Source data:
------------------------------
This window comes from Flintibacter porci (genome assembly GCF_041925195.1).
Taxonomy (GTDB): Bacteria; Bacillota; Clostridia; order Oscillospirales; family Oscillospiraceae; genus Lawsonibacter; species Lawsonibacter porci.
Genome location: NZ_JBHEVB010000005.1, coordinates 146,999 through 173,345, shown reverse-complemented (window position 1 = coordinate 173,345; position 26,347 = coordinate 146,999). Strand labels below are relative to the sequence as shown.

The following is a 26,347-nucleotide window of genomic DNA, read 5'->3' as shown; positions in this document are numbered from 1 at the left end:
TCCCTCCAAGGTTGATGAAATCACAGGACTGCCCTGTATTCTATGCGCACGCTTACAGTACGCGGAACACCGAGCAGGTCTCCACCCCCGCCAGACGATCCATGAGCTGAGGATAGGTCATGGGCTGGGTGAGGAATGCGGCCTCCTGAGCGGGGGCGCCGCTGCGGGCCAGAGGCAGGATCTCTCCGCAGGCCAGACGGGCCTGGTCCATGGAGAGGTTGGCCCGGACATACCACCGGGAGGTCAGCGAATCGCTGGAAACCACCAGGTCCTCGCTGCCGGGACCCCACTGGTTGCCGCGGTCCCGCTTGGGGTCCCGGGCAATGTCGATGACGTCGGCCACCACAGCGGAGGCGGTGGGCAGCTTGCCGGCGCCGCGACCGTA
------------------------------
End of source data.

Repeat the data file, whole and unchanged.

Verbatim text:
This window comes from Flintibacter porci (genome assembly GCF_041925195.1).
Taxonomy (GTDB): Bacteria; Bacillota; Clostridia; order Oscillospirales; family Oscillospiraceae; genus Lawsonibacter; species Lawsonibacter porci.
Genome location: NZ_JBHEVB010000005.1, coordinates 146,999 through 173,345, shown reverse-complemented (window position 1 = coordinate 173,345; position 26,347 = coordinate 146,999). Strand labels below are relative to the sequence as shown.

The following is a 26,347-nucleotide window of genomic DNA, read 5'->3' as shown; positions in this document are numbered from 1 at the left end:
TCCCTCCAAGGTTGATGAAATCACAGGACTGCCCTGTATTCTATGCGCACGCTTACAGTACGCGGAACACCGAGCAGGTCTCCACCCCCGCCAGACGATCCATGAGCTGAGGATAGGTCATGGGCTGGGTGAGGAATGCGGCCTCCTGAGCGGGGGCGCCGCTGCGGGCCAGAGGCAGGATCTCTCCGCAGGCCAGACGGGCCTGGTCCATGGAGAGGTTGGCCCGGACATACCACCGGGAGGTCAGCGAATCGCTGGAAACCACCAGGTCCTCGCTGCCGGGACCCCACTGGTTGCCGCGGTCCCGCTTGGGGTCCCGGGCAATGTCGATGACGTCGGCCACCACAGCGGAGGCGGTGGGCAGCTTGCCGGCGCCGCGACCGTA